It has been a long couple weeks in DuncanDes land, as all of us are adjusting to a life without out little Frenchie girl. But, if Lucy taught us anything, it is to live life to its fullest, to get out of the armchair and into the yard (or even better, the mountains or canyons)…to snork in the flowers and crawl in the new grass, and above all – love your pups and people as much as you can. Lou, we miss you so much, but you as always, would be right.
So on the note of doing things you love, how about an update of Dunc’s Running Contacts?
Duncan, Desmond, Angus and I spent the weekend at the BARC Spring NADAC trial this past weekend. I couldn’t think of a better place to be, and NADAC courses are beautifully made for pushing the speed on our running contacts. That was our goal for the weekend: Fast. Happy. And Confident. I’d say we were successful.
Duncan and I have been working on his running contacts for about a year now. I don’t admit to being the most diligent at working these throughout our trialling season last year, so it’s been a long road. Last fall, I started to see progress, and began to push him in trials, moving from a barely managed run-through-the-contact-please-don’t-jump hope for the best method to the independent contacts in this weekend’s video. We’re still not done, still have yet to work full height at home, but through trial and error (and a pile of cookies) he’s learning to find his striding on his own. And as a result, instead of Shy Dunc, we have Super Confident Fly over the Apex Duncan, showing more speed throughout the entire course.
While true running contacts aren’t very common in my area yet, I know the word is out and there are several good agility folks contemplating training them. While I am in no way an expert, I have whacked away at this project for many moons, and have learned a thing or two along the way. In my finite wisdom, here is what I have figured out:
1) Running contacts, true running contacts (with no management) are a lot of time and effort. Prepare for many months of foundation training, trial and error, and a steep learning curve no matter what method you choose. Two on/two off is a heck of a lot clearer as a criteria, but if you have good reasons, RCs can be the right choice.
2) If retraining a dog who had stopped contacts, prepare for failure in the ring. If you are currently trialling, you’ll lose some Qs while you both figure it all out.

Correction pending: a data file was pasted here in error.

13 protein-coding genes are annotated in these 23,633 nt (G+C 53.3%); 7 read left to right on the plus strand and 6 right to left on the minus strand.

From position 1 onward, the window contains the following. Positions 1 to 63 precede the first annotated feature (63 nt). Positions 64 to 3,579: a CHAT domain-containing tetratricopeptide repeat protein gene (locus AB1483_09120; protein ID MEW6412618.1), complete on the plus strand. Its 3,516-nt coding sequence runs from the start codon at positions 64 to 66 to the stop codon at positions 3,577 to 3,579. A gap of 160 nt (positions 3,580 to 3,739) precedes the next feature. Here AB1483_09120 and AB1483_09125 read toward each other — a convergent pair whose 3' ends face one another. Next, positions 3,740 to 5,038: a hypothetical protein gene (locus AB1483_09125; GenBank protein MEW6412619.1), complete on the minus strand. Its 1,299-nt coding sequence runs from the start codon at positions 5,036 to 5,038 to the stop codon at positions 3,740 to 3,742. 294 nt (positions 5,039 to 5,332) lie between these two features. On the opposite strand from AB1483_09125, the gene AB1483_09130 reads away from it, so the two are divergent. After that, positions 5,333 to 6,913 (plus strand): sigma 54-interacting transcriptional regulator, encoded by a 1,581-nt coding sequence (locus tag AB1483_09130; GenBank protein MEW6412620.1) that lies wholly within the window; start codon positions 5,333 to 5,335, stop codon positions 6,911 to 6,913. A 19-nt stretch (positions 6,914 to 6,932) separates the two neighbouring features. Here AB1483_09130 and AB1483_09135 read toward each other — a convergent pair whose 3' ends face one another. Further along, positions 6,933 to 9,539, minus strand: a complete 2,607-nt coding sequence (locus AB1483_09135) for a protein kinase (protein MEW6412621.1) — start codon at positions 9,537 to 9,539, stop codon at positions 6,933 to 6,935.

3) Running contacts are not just for World Team competitors. I chose RCs because Duncan found stopping at the bottom of the contacts to be a real bummer, and I wanted to find a better way to keep his motivation high. We are learning Sylvia Trkman’s method, because she recognizes RCs can be highly motivating for tentative dogs and drivey dogs alike. I think this may be the case for all the other great RC training methods out there, but Sylvia is highly supportive of all speeds and size of dog, which was important to me.
4) During early training, a pivotal moment was being told we didn’t need RCs because Dunc wasn’t yet confident enough to run the contacts full out. Nothing digs me in deeper than being told I can’t do something, and I’m even more stubborn when told Dunc can’t do it. Inspiration can be found in random places…take it, run with it, and believe in your dog.
5) No matter what criteria you choose for your contacts, if you believe it’s right for you and your dog as a team, then go for it. Deciding to abandon a 2o2o and train a RC was a leap of faith for Dunc and me, and maybe I was just stubborn enough, and Dunc trusting enough to make it work. We still have a ways to go, but so far, so good.
It’s been a heck of an adventure, full of jumps and leaps and finally, YES finally, feet down a little more often than not. I couldn’t have chosen a better teammate to learn with. Duncan is truly the Little Dog That Could.